We take most brassicas (caulis, broccolis, and cabbage, especially) so much for granted that it's tempting to think they don't require any particular attention other than a standard garden bed enriched with animal manure, compost, and a scattering of lime. But, in fact, brassicas have a few special requirements, and they vary between different members of the family. I was reminded of this last week when I went out to harvest my first meal of tight, sweet Brussels Sprouts. For years I could never get these delicious little morsels to firm up. Instead, ending up with full-blown rosettes which were fit only for the chooks.
One day, someone older and wiser than me, broke the news that if I wanted tight Brussels Sprouts, I had to be cruel to be kind. Tough-love was the answer, apparently, so I set about doing the unthinkable. The following season, after planting out the seedlings, I held back on the fortnightly application of liquid donkey-pooh and seaweed which my cabbages and caulis crave. Then I put on my gumboots and (I can barely make myself type this!) stomped all around the base of my treasured seedlings to compact the ground. I kept my usual watchful eye on the aphid situation, Derris Dust in hand and, come May, I was eating Brussels Sprouts fit for a queen. That was all several years ago and it's been the same ever since.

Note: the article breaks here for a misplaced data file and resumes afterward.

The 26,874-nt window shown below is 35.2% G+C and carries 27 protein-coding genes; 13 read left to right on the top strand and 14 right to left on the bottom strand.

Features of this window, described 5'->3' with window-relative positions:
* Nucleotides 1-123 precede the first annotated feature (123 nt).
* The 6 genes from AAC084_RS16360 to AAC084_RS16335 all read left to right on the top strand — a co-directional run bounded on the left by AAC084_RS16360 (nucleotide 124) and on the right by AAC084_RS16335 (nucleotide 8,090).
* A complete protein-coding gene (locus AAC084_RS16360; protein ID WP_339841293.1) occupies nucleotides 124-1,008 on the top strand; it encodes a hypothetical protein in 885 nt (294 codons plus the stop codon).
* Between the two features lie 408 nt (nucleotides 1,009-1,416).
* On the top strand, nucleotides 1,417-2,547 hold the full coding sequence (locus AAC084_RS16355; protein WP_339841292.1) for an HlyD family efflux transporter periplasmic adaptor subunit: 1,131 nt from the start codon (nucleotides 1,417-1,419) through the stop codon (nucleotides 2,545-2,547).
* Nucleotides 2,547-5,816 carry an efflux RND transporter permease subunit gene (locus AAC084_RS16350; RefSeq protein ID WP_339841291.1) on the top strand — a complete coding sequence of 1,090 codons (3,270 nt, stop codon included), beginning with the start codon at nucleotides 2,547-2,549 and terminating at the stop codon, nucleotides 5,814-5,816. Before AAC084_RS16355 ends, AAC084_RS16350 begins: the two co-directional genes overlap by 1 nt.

Strangely enough, another brassica, kale, and its more in-vogue cousin, Cavolo Nero, can't get enough nourishmen,t and practically plead for liquid fertilizer throughout their entire life! I happily dish it up to them, knowing that the faster these hardy greens grow, the more tender their new leaves will be.
My next brassica challenge will be Chinese Cabbage, though its tendency to bolt to seed at a moment's notice is almost entirely dependent on the season, rather than anything I can do. I'll give them a go, in very early spring, as I always do, but it's nice to know that, when it comes to living, growing things, you can't always be in control!